Would you be willing to share your memories of reading? Are you, or your family, from a migrant background, and remember particular books that were read and loved, at home or abroad?
‘Reading Communities: Connecting the Past and the Present’, is a project based at The Open University. ‘Reading Communities: Connecting the Past and the Present’ is a public impact and engagement project that will help to answer questions about reading habits by investigating readers in the past and demonstrating their relevance to us today. ‘Reading Communities’ is a follow-on project from the UK Reading Experience Database (RED). RED is an open access database, and the largest resource recording the experiences of readers of its kind anywhere.
Running from December 2015 to November 2016, ‘Reading Communities’ is a 12 month AHRC project, led by Dr Shafquat Towheed, with Dr Edmund King, and Dr Maya Parmar, who are all based in The Open University’s English Department. The project team will stage a series of themed events around the UK. Event activities will include hands-on workshop sessions, round table discussions with members of reading groups, public lectures by acknowledged experts in the history of reading, oral history interviews, and literary readings. Events will be timed to coincide with reading-related events and anniversaries throughout the year and all events are open to the public and are free to attend. The Project Team encourage you to join them at their events, share in the activities and bring with you your favourite books, diaries, and letters.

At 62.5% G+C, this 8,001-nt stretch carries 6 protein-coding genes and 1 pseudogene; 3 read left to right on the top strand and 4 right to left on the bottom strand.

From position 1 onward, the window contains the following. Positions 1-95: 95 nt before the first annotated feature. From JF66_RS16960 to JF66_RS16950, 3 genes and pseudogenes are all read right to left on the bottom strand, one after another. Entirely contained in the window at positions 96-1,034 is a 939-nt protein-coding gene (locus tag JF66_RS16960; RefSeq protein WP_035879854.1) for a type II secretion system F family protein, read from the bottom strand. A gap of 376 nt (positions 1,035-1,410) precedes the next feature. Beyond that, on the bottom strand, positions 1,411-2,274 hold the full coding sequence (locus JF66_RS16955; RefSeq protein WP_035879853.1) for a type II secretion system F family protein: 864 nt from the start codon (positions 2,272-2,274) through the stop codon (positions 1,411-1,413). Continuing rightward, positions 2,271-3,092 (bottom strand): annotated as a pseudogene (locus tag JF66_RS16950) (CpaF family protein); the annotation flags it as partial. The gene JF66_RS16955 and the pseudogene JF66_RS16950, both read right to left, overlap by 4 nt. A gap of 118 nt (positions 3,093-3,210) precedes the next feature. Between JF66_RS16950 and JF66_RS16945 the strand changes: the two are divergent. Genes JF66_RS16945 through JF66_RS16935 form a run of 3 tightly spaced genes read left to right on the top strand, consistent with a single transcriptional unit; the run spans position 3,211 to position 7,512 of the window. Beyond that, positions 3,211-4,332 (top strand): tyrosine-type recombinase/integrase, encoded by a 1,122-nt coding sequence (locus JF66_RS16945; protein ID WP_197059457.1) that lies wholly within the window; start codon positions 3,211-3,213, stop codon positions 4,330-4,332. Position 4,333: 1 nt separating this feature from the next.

The Birmingham day held at Impact Hub Birmingham will focus on ‘migration and memories of reading’, both in the past, and the present. A RED (Reading Experience Database) family history road show event will run concurrently with an oral history collection workshop, where the Project Team will be inviting members of the public to share their family histories of reading. The event will conclude with a public lecture on Birmingham readers and the culture of self-improvement, nineteenth through twenty-first centuries, with a particular focus on migrant readers.
To find out more and to take part in the event, please email the Project Team via: firstname.lastname@example.orgBack to all Events